If my memory serves me correctly, the referendum ballot paper said ‘Remain’ or ‘Leave’ the EU. It did not say ‘leave the EU without a deal’.

In fact, the people who led the Leave campaign, including our unelected PM and many members of his cabinet, categorically stated that ‘No Deal would be an economic disaster’ and ‘a free trade agreement with the EU would be one of the easiest in history’.

Parliament on Monday was actually carrying out the will of the people who voted Leave by ensuring that we leave with a deal. A General Election was being deliberately proposed to prevent a deal with the EU, that is not what people voted for.

The only people, who would benefit from a No Deal Brexit are the rich establishment figures like Rees Mogg and Farage, who do not have to worry about food prices or medicine shortages.

Helen Webster,

Main Street, Fulford

Suspending Parliament is nothing new

I refer to the article by Daniel Willers (‘Stop the Coup’ rally draws huge crowd, September 2).

On seeing the photograph, which showed posters saying things like Defend Democracy, Resist the Parliament shutdown, I did not know whether I should cry or laugh.

It is thanks to mainly the Labour Party, along with the Lib Dems and SNP, that the House of Commons has in effect destroyed democracy in this country forever.

In effect, these 300-plus MPs have said to the majority of this country, who voted to leave the EU, that ‘we know better than you do, so your vote does not count’. What is the point of holding elections etc, if the results can be changed and in effect made null and void?

As to the Government’s suspension of Parliament, the PM has done nothing illegal: it has been done before, if I am correct, by the Tory PM John Major and the Labour PM Asquith, to name a few. So it is clear that Rachael Maskell and her supporters have not done their homework on this issue.

The House of Commons has been making the UK a laughing stock around the world and weakening the negotiation power of the PM with the EU.

Ivan T Jones,

Acomb Wood Drive, York

  • Editor's note: A Scottish court has just ruled that the suspension of Parliament was unlawful

What’s wrong with wanting a People’s Vote?

I don’t know what rally M Horsman (Letters, September 5) was at on August 31. The banners in St Helen’s Square were demanding democracy but I didn’t see any asking for a people’s vote.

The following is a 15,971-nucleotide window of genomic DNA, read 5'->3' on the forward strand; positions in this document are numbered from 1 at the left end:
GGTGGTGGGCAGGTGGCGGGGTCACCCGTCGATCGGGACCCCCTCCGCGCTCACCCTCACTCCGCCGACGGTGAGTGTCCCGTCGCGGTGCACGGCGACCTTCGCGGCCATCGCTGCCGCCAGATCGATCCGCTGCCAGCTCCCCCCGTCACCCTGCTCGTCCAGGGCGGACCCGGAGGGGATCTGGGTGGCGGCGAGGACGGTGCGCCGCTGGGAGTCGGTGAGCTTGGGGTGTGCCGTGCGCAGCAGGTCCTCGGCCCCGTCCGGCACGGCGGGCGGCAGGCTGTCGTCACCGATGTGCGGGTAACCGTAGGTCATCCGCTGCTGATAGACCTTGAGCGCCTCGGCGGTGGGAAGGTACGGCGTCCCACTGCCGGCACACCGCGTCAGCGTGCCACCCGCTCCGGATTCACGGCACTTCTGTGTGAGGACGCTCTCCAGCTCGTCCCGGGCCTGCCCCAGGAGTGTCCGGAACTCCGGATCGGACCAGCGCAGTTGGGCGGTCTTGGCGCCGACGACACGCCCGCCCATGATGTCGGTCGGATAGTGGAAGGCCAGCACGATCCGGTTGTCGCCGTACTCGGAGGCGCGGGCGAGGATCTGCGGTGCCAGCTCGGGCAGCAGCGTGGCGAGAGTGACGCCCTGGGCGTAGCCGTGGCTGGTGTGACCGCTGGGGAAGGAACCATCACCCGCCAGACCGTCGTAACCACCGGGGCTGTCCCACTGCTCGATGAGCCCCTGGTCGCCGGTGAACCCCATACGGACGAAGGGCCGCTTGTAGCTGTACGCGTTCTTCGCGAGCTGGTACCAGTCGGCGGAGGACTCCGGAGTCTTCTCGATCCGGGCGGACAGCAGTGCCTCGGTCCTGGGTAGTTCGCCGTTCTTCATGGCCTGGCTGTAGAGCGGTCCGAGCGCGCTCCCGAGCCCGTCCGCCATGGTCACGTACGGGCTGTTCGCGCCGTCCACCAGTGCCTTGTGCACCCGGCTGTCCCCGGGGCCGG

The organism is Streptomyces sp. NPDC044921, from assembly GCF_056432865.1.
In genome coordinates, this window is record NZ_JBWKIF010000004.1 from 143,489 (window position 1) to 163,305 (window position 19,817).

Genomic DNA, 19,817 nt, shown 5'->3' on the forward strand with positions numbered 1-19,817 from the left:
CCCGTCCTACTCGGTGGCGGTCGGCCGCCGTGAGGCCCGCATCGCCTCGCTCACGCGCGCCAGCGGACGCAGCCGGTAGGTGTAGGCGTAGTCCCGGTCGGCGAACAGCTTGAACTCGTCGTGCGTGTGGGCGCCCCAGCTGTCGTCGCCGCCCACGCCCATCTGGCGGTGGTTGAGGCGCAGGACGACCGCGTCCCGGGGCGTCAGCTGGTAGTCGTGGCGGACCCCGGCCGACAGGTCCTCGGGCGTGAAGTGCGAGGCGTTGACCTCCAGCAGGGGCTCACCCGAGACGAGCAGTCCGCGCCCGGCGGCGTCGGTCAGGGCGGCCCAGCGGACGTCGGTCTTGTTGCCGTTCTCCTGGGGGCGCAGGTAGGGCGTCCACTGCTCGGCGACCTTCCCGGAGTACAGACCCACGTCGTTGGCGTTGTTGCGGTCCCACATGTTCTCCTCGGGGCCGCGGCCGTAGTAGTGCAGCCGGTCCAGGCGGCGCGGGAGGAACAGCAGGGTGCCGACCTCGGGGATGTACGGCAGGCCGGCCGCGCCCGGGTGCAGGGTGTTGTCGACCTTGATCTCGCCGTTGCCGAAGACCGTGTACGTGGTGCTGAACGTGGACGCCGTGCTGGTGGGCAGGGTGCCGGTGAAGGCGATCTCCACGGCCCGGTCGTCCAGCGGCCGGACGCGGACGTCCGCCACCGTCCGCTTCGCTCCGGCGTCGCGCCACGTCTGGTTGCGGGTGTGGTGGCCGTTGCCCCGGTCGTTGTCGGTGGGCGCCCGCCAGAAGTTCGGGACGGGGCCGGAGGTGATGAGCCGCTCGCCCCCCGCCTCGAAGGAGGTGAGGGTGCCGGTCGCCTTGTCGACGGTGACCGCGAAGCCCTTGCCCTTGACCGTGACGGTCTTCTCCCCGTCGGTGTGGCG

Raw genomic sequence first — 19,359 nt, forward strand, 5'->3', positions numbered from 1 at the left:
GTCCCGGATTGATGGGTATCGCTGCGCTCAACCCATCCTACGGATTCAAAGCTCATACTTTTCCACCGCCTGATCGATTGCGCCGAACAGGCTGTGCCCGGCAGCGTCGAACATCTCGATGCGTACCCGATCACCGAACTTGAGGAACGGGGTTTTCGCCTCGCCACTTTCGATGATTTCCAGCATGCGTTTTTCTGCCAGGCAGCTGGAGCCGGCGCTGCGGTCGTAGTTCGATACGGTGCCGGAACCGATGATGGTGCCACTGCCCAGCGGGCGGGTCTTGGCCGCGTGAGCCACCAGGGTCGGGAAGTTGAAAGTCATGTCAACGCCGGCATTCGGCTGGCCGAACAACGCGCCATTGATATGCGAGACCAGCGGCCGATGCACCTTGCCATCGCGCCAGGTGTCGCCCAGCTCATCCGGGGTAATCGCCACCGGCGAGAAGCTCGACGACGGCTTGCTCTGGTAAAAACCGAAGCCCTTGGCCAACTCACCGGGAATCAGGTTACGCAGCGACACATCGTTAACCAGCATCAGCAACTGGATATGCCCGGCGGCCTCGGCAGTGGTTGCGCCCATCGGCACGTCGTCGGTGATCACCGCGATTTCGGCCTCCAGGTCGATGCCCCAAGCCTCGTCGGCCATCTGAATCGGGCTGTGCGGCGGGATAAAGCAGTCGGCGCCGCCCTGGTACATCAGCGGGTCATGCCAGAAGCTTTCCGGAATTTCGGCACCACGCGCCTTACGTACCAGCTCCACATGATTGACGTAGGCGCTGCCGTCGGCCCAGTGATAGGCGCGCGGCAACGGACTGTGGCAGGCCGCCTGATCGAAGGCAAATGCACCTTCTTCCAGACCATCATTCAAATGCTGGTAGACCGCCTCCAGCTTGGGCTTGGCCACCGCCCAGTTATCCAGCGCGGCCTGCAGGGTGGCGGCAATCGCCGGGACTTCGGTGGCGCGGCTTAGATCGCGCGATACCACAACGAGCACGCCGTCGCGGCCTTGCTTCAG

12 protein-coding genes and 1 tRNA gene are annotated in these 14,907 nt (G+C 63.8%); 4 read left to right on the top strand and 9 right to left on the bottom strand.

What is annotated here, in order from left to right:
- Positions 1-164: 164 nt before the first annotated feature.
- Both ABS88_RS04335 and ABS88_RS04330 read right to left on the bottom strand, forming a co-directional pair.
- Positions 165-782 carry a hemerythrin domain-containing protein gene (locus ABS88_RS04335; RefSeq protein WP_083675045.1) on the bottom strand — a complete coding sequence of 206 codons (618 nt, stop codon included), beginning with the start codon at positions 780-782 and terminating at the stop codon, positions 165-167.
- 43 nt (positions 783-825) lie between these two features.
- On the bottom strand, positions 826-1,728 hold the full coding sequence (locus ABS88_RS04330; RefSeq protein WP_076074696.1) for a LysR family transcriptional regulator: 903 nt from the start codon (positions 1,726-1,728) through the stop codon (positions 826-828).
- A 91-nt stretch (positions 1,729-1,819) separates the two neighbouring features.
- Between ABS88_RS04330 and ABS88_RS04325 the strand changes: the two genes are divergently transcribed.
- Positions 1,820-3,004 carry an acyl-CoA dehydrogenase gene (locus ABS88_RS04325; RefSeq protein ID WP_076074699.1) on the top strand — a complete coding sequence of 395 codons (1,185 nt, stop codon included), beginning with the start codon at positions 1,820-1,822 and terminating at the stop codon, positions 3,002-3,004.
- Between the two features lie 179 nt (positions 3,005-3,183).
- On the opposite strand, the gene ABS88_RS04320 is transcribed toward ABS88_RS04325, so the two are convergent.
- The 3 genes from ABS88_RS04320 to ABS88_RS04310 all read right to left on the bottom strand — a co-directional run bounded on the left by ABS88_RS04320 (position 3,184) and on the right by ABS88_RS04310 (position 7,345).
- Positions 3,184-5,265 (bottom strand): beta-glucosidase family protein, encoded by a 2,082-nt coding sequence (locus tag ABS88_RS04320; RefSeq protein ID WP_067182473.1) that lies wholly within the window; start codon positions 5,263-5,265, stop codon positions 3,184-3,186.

But what’s so wrong with asking for a people’s vote? A lot can change in over three years. Not least that we now know a lot more about the implications of leaving the EU. Those who think leaving is a good idea seem to be scared of another, better informed, referendum. Is it because they are afraid they might lose?

Surely it would be better to check with voters again so that the UK can be taken forward with certainty about the people’s will. It would be easier to accept either way.

Sarah Penn,

Russell Street, York

Future trade partners shouldn’t trust us...

To keep ‘democracy’ alive, we must expect that all the new international trade agreements that the Government is committed to arranging with the US and EU etc will include a clause to the effect that any solemn undertaking made by a UK government can be rendered null and void by the simple expedient of the UK’s holding a ‘Yes/No’ referendum to that end if the British public is egged on to call for one.

We must not delude future trade partners as to the honour and integrity of British governments.

Maurice Vassie, Deighton, York

Boris doesn’t think words have consequences

No wonder Boris Johnson struggled to remember the wording of a police caution during his recent speech in Wakefield. If there is one person in Britain to whom the phrase ‘Anything you say will be recorded and may be used in evidence against you’ holds no fear it is the Prime Minister.

R D Bowen,

Farrar Street, York